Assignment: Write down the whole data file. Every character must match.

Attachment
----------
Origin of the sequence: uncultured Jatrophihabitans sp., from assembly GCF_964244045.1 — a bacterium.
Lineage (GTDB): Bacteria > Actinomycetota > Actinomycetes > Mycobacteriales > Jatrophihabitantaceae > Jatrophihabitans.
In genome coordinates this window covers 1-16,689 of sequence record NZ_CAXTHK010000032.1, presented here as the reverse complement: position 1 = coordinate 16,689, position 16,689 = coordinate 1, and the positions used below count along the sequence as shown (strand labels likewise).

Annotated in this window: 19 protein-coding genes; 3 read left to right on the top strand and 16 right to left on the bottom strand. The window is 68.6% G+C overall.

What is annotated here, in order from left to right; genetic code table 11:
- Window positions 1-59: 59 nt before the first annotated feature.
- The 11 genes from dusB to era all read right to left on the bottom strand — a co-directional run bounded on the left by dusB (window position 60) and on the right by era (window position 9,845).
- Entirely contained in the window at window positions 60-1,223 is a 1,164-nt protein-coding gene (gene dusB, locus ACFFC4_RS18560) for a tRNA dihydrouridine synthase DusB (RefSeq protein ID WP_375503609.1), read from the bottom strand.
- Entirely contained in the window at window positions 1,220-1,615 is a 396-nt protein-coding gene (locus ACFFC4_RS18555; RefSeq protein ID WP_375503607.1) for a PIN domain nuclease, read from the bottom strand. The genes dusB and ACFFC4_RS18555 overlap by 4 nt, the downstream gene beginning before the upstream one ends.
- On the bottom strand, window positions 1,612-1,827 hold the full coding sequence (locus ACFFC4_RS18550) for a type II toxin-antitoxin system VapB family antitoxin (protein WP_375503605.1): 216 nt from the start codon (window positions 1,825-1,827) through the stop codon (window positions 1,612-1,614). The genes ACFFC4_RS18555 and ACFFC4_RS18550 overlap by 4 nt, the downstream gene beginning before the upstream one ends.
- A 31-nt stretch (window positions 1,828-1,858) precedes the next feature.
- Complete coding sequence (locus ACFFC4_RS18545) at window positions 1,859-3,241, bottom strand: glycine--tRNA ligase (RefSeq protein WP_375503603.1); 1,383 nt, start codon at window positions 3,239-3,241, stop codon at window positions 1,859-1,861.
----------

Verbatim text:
Origin of the sequence: uncultured Jatrophihabitans sp., from assembly GCF_964244045.1 — a bacterium.
Lineage (GTDB): Bacteria > Actinomycetota > Actinomycetes > Mycobacteriales > Jatrophihabitantaceae > Jatrophihabitans.
In genome coordinates this window covers 1-16,689 of sequence record NZ_CAXTHK010000032.1, presented here as the reverse complement: position 1 = coordinate 16,689, position 16,689 = coordinate 1, and the positions used below count along the sequence as shown (strand labels likewise).

Annotated in this window: 19 protein-coding genes; 3 read left to right on the top strand and 16 right to left on the bottom strand. The window is 68.6% G+C overall.

What is annotated here, in order from left to right; genetic code table 11:
- Window positions 1-59: 59 nt before the first annotated feature.
- The 11 genes from dusB to era all read right to left on the bottom strand — a co-directional run bounded on the left by dusB (window position 60) and on the right by era (window position 9,845).
- Entirely contained in the window at window positions 60-1,223 is a 1,164-nt protein-coding gene (gene dusB, locus ACFFC4_RS18560) for a tRNA dihydrouridine synthase DusB (RefSeq protein ID WP_375503609.1), read from the bottom strand.
- Entirely contained in the window at window positions 1,220-1,615 is a 396-nt protein-coding gene (locus ACFFC4_RS18555; RefSeq protein ID WP_375503607.1) for a PIN domain nuclease, read from the bottom strand. The genes dusB and ACFFC4_RS18555 overlap by 4 nt, the downstream gene beginning before the upstream one ends.
- On the bottom strand, window positions 1,612-1,827 hold the full coding sequence (locus ACFFC4_RS18550) for a type II toxin-antitoxin system VapB family antitoxin (protein WP_375503605.1): 216 nt from the start codon (window positions 1,825-1,827) through the stop codon (window positions 1,612-1,614). The genes ACFFC4_RS18555 and ACFFC4_RS18550 overlap by 4 nt, the downstream gene beginning before the upstream one ends.
- A 31-nt stretch (window positions 1,828-1,858) precedes the next feature.
- Complete coding sequence (locus ACFFC4_RS18545) at window positions 1,859-3,241, bottom strand: glycine--tRNA ligase (RefSeq protein WP_375503603.1); 1,383 nt, start codon at window positions 3,239-3,241, stop codon at window positions 1,859-1,861.